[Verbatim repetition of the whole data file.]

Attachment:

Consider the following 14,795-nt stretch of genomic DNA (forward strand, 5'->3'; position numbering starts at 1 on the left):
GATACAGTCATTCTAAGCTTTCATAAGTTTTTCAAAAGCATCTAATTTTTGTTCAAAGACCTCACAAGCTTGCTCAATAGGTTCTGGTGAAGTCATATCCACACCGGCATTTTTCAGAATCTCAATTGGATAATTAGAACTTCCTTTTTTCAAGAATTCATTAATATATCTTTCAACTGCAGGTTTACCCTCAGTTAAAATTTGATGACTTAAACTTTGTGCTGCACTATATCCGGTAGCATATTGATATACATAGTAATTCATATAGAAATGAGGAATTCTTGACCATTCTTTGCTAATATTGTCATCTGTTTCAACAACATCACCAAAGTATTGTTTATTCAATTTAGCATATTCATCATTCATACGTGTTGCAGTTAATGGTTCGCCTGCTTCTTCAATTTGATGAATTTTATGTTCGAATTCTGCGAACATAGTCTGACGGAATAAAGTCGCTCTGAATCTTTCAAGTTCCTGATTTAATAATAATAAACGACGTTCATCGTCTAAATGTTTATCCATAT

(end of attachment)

Consider the following 14,795-nt stretch of genomic DNA (forward strand, 5'->3'; position numbering starts at 1 on the left):
GATACAGTCATTCTAAGCTTTCATAAGTTTTTCAAAAGCATCTAATTTTTGTTCAAAGACCTCACAAGCTTGCTCAATAGGTTCTGGTGAAGTCATATCCACACCGGCATTTTTCAGAATCTCAATTGGATAATTAGAACTTCCTTTTTTCAAGAATTCATTAATATATCTTTCAACTGCAGGTTTACCCTCAGTTAAAATTTGATGACTTAAACTTTGTGCTGCACTATATCCGGTAGCATATTGATATACATAGTAATTCATATAGAAATGAGGAATTCTTGACCATTCTTTGCTAATATTGTCATCTGTTTCAACAACATCACCAAAGTATTGTTTATTCAATTTAGCATATTCATCATTCATACGTGTTGCAGTTAATGGTTCGCCTGCTTCTTCAATTTGATGAATTTTATGTTCGAATTCTGCGAACATAGTCTGACGGAATAAAGTCGCTCTGAATCTTTCAAGTTCCTGATTTAATAATAATAAACGACGTTCATCGTCTAAATGTTTATCCATAT